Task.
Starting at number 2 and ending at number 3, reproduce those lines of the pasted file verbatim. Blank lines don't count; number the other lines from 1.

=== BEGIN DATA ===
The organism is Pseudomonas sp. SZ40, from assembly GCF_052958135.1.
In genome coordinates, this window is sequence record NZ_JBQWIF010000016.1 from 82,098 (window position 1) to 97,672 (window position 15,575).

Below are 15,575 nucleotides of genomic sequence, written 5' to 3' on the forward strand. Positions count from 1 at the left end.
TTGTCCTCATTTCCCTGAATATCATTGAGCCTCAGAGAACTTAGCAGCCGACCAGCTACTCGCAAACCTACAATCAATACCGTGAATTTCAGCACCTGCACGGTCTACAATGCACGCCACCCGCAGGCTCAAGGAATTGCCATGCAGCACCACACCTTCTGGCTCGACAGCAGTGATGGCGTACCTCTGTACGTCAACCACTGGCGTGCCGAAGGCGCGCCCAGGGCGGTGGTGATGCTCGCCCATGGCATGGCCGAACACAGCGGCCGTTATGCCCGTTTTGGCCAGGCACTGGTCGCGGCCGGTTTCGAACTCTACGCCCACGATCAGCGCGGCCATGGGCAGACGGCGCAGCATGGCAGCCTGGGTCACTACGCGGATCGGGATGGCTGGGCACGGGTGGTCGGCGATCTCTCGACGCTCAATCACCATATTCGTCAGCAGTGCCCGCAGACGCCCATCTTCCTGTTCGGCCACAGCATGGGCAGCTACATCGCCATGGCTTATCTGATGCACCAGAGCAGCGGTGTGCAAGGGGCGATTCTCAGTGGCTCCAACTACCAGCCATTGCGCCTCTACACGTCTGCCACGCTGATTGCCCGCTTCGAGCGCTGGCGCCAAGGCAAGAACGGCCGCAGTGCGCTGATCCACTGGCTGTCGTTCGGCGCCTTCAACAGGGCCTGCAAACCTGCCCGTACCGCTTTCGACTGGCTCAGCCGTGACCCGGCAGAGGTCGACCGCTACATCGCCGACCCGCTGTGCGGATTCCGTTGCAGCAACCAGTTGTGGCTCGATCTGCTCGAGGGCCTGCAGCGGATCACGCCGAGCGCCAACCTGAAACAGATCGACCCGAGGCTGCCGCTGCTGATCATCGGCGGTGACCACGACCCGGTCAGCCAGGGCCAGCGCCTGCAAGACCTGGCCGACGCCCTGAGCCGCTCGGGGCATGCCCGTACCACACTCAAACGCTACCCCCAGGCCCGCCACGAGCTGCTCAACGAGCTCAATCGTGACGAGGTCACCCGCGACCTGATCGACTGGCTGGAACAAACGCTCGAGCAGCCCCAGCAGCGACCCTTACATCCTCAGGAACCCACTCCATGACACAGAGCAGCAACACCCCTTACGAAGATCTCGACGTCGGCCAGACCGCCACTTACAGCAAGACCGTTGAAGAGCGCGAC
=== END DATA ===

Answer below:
In genome coordinates, this window is sequence record NZ_JBQWIF010000016.1 from 82,098 (window position 1) to 97,672 (window position 15,575).

Below are 15,575 nucleotides of genomic sequence, written 5' to 3' on the forward strand. Positions count from 1 at the left end.